In an international research project, researchers at the System Security Lab of the TU Darmstadt and the Zhejiang University in Hangzhou have for the first time succeeded in carrying out targeted attacks on capacitive touchscreens. With the so-called “GhostTouch” they were able to imitate touches on the display through electromagnetic interference (EMI) and thus control the smartphone remotely.
Nine out of twelve tested smartphone models could be manipulated in three different attack scenarios.
To implement the attack, the research team had to overcome two key technical challenges: first, the difficulty of affecting the touchscreen with electromagnetic interference in the first place, and second, creating predictable and controllable touches. “In our attacks, we varied the power of the EMI transmitting antenna, the signal frequency and the distance to the cellphone display in order to trigger touches such as tapping or swiping with the appropriate signal strength,” explains Richard Mitev, a doctoral student at the System Security Lab.
In order to achieve simultaneously controllable touches, the scientists thoroughly examined the screens of the tested smartphone models in advance. Each device model is based on certain movement patterns for actions such as unlocking, selecting or scrolling. By precisely tuning the parameters of the electromagnetic signal, these movement patterns could be imitated with specifically positioned touches.
With the help of the “GhostTouch” and the alleged touches that are made with it, various threats, such as the infiltration of malware, could be implemented in practical attack scenarios. For example, if attackers know the victim’s phone number, they can send a message containing a malicious link. If the phone then displays a notification for the incoming message, the notifications can be opened via “GhostTouch” and the link can be clicked to download the malware contained in the link, for example.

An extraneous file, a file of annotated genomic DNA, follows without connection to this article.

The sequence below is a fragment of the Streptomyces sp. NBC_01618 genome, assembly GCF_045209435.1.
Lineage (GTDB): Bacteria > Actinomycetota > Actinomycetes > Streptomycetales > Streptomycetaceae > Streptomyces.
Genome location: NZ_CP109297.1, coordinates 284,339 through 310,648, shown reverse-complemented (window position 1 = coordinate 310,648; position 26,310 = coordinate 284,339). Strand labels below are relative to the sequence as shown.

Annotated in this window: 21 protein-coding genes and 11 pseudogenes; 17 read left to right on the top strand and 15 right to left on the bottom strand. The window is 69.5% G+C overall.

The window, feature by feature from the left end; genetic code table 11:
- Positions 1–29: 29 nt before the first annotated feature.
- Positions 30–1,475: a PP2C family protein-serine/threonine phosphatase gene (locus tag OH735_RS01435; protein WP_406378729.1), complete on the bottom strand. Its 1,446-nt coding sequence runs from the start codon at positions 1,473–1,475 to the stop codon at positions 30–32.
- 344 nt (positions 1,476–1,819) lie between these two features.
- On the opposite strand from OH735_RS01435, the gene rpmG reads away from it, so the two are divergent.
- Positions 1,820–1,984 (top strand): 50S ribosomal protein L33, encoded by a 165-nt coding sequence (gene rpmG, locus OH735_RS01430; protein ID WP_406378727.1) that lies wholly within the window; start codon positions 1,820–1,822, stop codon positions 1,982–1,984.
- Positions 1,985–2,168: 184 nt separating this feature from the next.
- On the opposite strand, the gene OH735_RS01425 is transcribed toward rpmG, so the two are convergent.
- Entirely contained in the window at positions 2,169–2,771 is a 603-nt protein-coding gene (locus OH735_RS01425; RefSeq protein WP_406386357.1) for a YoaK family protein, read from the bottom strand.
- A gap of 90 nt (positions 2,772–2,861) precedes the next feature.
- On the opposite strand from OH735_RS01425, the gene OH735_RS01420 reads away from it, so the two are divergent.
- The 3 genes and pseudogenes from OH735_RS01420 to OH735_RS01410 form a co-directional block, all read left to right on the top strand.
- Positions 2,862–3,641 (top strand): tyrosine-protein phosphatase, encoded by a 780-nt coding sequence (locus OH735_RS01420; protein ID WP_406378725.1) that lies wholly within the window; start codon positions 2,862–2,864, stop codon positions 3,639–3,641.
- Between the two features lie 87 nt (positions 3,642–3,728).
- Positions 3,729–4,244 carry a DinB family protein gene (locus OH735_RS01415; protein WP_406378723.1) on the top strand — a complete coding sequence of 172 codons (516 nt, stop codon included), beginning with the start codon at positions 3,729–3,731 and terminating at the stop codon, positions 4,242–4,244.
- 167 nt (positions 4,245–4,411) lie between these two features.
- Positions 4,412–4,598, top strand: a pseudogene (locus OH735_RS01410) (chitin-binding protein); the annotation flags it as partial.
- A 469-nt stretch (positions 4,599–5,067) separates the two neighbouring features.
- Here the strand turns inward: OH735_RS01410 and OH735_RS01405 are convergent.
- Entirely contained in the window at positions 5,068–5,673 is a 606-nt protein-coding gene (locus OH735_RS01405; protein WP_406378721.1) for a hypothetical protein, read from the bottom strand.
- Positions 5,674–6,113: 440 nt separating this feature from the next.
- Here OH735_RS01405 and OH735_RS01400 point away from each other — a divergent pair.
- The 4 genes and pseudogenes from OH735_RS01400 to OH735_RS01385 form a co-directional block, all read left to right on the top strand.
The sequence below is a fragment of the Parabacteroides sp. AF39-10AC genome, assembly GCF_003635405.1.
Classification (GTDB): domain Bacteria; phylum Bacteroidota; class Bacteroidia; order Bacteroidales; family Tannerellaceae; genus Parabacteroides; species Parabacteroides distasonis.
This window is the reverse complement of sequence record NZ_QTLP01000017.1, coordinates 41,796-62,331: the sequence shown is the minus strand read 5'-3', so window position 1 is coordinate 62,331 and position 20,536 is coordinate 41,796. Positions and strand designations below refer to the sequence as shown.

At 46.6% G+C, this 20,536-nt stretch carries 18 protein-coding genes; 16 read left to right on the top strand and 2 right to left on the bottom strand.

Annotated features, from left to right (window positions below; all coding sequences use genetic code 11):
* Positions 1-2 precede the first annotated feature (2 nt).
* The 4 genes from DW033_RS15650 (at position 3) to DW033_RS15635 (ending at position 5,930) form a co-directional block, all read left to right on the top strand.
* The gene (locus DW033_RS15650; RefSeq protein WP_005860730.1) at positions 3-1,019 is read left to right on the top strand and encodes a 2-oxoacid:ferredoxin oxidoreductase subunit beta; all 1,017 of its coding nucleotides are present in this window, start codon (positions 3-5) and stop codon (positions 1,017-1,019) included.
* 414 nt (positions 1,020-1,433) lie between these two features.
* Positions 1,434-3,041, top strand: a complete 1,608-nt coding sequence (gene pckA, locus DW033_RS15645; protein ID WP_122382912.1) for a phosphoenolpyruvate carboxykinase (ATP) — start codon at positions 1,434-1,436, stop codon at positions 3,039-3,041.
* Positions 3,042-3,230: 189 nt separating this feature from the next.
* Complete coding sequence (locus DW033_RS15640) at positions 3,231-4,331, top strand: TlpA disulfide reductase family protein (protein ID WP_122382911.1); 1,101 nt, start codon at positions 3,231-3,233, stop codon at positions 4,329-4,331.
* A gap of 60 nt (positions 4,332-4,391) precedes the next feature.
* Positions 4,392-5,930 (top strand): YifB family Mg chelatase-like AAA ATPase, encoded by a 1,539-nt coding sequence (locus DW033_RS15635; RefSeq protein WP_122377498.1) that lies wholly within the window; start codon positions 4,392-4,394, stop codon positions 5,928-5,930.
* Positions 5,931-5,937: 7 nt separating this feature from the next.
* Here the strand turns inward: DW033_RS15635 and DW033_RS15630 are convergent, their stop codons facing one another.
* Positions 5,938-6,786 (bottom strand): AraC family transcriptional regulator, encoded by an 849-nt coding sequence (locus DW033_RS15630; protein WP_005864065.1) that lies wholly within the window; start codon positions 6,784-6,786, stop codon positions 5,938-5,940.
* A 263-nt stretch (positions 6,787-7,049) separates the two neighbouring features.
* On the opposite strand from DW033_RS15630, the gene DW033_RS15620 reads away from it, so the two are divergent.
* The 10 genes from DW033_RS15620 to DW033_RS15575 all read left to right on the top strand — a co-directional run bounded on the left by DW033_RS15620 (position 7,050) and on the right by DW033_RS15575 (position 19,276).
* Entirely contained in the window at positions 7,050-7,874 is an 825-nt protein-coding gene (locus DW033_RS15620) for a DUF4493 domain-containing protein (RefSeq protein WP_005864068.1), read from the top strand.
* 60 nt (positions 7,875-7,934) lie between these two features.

In addition, attackers can establish an insidious connection via WiFi or Bluetooth. For example, the mobile phone can be controlled with a Bluetooth mouse or a man-in-the-middle attack can be carried out, with which the communication can be intercepted, for example. Calls can also be received via “GhostTouch”, so that an eavesdropping attack can be started and the victim can be overheard.
Although the modern screens are subjected to thorough electromagnetic tests and have a shielding anti-interference design, targeted, contactless touches could be generated on nine of the twelve tested smartphone models and attacks could thus be carried out. This shows that the functionality of even the most modern touchscreens can be manipulated under certain conditions and with the right equipment and cannot be trusted blindly.
GhostTouch research results will be presented at this year’s USENIX Security Conference, taking place August 10-12 in Boston.
Link to the paper